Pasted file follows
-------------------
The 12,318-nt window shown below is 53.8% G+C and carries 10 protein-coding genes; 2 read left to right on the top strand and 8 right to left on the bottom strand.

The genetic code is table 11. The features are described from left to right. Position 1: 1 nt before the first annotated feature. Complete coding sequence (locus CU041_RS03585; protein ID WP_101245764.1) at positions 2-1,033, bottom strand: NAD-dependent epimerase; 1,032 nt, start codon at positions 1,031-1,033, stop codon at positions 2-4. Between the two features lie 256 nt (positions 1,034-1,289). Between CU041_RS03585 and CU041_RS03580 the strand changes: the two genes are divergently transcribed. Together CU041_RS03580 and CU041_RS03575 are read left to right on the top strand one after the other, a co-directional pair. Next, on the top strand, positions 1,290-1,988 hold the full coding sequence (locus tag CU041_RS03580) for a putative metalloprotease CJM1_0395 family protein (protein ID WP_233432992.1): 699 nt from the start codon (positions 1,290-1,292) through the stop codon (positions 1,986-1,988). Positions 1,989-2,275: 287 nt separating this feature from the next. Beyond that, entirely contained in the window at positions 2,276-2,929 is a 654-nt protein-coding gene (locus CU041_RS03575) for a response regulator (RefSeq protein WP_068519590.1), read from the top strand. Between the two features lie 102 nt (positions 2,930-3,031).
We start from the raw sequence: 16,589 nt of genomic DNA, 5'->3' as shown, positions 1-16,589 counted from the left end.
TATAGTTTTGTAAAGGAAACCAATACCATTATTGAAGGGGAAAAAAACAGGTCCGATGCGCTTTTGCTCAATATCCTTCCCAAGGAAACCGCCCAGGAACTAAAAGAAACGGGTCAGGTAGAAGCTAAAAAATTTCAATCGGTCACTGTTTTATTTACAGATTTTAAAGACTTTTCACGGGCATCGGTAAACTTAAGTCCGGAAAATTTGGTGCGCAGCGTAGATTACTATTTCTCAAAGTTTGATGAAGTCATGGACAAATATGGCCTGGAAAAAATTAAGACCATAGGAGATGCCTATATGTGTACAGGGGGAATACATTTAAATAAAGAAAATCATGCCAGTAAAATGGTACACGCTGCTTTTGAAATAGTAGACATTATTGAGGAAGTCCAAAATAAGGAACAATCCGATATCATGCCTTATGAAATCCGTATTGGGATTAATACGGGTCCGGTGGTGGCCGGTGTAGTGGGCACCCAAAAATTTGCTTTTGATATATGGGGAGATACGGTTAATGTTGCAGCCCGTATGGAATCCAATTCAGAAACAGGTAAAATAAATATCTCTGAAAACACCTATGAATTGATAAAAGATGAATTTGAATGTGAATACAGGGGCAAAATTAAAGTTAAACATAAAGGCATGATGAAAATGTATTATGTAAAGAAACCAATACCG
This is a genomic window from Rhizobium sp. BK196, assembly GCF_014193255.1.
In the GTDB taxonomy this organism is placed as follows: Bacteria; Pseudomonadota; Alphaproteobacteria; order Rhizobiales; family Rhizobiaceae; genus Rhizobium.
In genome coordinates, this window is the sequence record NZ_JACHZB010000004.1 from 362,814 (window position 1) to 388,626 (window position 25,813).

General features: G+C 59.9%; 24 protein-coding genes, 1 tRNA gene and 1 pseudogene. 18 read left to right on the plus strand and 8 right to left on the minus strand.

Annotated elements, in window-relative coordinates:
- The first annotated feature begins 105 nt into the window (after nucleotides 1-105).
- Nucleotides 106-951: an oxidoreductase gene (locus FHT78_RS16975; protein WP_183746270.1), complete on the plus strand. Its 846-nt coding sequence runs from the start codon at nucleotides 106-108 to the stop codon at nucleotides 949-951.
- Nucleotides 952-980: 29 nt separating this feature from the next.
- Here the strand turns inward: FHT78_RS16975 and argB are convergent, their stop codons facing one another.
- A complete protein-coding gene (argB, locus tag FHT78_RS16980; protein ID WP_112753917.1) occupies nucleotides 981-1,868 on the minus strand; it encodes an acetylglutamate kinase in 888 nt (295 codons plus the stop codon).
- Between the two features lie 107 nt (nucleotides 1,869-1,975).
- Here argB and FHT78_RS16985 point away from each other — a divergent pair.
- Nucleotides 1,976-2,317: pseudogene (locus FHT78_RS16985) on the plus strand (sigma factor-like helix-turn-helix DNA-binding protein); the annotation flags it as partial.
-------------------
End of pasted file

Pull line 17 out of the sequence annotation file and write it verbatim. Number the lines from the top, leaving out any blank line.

- Nucleotides 1,976-2,317: pseudogene (locus FHT78_RS16985) on the plus strand (sigma factor-like helix-turn-helix DNA-binding protein); the annotation flags it as partial.